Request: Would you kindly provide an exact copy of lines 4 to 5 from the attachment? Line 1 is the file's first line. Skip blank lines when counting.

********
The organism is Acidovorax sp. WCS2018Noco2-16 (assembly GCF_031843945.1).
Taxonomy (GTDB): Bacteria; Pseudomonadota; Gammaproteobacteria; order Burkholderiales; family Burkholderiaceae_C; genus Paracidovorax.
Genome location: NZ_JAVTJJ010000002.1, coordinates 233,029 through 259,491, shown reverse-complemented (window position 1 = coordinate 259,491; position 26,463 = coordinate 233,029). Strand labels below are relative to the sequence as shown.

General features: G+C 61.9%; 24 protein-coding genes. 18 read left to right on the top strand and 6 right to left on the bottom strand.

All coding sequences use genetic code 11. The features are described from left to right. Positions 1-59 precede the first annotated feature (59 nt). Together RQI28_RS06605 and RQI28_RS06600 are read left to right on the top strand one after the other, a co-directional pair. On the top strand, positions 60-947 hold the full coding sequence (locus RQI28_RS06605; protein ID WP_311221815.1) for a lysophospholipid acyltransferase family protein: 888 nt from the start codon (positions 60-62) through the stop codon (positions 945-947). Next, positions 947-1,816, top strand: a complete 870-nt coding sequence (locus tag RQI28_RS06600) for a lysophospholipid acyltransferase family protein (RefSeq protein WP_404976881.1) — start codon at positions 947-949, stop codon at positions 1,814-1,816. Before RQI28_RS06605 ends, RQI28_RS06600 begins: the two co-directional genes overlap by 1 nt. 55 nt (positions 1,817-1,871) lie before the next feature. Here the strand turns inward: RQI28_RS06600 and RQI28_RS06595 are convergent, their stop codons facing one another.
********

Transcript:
General features: G+C 61.9%; 24 protein-coding genes. 18 read left to right on the top strand and 6 right to left on the bottom strand.

All coding sequences use genetic code 11. The features are described from left to right. Positions 1-59 precede the first annotated feature (59 nt). Together RQI28_RS06605 and RQI28_RS06600 are read left to right on the top strand one after the other, a co-directional pair. On the top strand, positions 60-947 hold the full coding sequence (locus RQI28_RS06605; protein ID WP_311221815.1) for a lysophospholipid acyltransferase family protein: 888 nt from the start codon (positions 60-62) through the stop codon (positions 945-947). Next, positions 947-1,816, top strand: a complete 870-nt coding sequence (locus tag RQI28_RS06600) for a lysophospholipid acyltransferase family protein (RefSeq protein WP_404976881.1) — start codon at positions 947-949, stop codon at positions 1,814-1,816. Before RQI28_RS06605 ends, RQI28_RS06600 begins: the two co-directional genes overlap by 1 nt. 55 nt (positions 1,817-1,871) lie before the next feature. Here the strand turns inward: RQI28_RS06600 and RQI28_RS06595 are convergent, their stop codons facing one another.